“AM ZAHN - DER ZORN” is a sound and sculpture installation by Lennart Mink Weber (sculptures) and Jonas Wiese (sound). Translating to English roughly as “the rage on a tooth”, the installation comprises of a large central sculpture, five wall sculptures and a soundtrack that fills the gallery space and leaks outside through small open windows. As it was installed right before the corona lockdown, the exhibition was designed to be viewable also from outside, through the gallery’s display window.
The installation uses the construct of a dentist’s clinic as a point of departure and reinvents its various elements as poetic devices.
The central sculpture resonates in its diagonal outline and central position a dentist’s chair. Its dynamic structure of curving wood and metal tubes and planks implies the logic of an instrument of some mysterious sort, and its title, “Gesetz” (“law”) brings forth a reference to Kafka’s world of spiral and unintelligible justice systems. While the dentist’s chair is sometimes thought of as an arena of physical torture, the torture implied by this sculpture is a mental one - It’s the torture of repeatedly trying to follow the logic of a complex structure, only to reach a hidden loop or a dead end, never discovering how it actually works.
The three wall sculptures titled “Molar 6er”, “Molar 7er” and “Molar 8er”, after the serial numbers of permanent molar teeth, are built as strange display devices for cartoonish drawings of molar teeth flying through the air with great thrust. There is a stark contrast between the dramatic drawings and the orderly construction of the frames, which resonates the contrast between the serene design of a dentist’s clinic and the intense nature of what happens there. Through the frames metal chains are entwined, clasping the drawings and playfully hiding and revealing them, as if unsure whether the horror they depict should be displayed or hidden.
Another wall sculpture, titled “Wächter” (“guard”), is a disinfectant dispenser on top of which sits a chewed up piece of polyurethane. The chewing marks make the structure of the dispenser resonate that of a jaw, which slowly opens and closes as the handle is pushed down to release disinfectant. It is indeed a guard of some sort, meant to protect against infection, but its slowly moving jaw and disinfectant drool make it a very unnerving and unreliable one.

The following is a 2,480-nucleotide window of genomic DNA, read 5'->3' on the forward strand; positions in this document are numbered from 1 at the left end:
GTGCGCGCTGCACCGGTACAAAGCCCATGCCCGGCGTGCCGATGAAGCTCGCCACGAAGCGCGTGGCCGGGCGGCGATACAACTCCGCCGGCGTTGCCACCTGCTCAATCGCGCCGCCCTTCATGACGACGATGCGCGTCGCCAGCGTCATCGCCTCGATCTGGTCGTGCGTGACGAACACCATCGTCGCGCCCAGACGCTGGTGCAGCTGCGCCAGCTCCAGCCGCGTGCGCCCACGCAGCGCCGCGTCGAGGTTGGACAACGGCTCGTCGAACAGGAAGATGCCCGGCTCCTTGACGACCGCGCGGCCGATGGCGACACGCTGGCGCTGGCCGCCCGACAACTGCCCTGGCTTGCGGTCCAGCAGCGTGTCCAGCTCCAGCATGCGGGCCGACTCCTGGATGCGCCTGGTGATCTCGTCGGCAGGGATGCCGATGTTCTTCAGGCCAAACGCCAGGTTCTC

The final wall sculpture, titled “X”, is an x made of stripes of decorative wood veneer, placed high up on the central wall of the space. The x stands both for the unknown, the variable that needs to be discovered, and for failure, for mistakes that get crossed out. Like in other works in the exhibition, these two states seem to merge into one, and then turn into a haunting decoration.
The sound piece, titled “Delir” (“delirium”) is composed of electronic tones and recordings of various things, from mechanical hisses, buzzes and drones to unidentified objects ripping, wrinkling or dropping. It is very cinematic, like the sound of a tense film sequence that combines suspenseful background music with sound effects of things happening on screen. This cinematic quality turns the gallery space into an arena of ghostly occurrences, heard but not seen, which at times attach themselves to the physical objects in the space.“
— Noi Fuhrer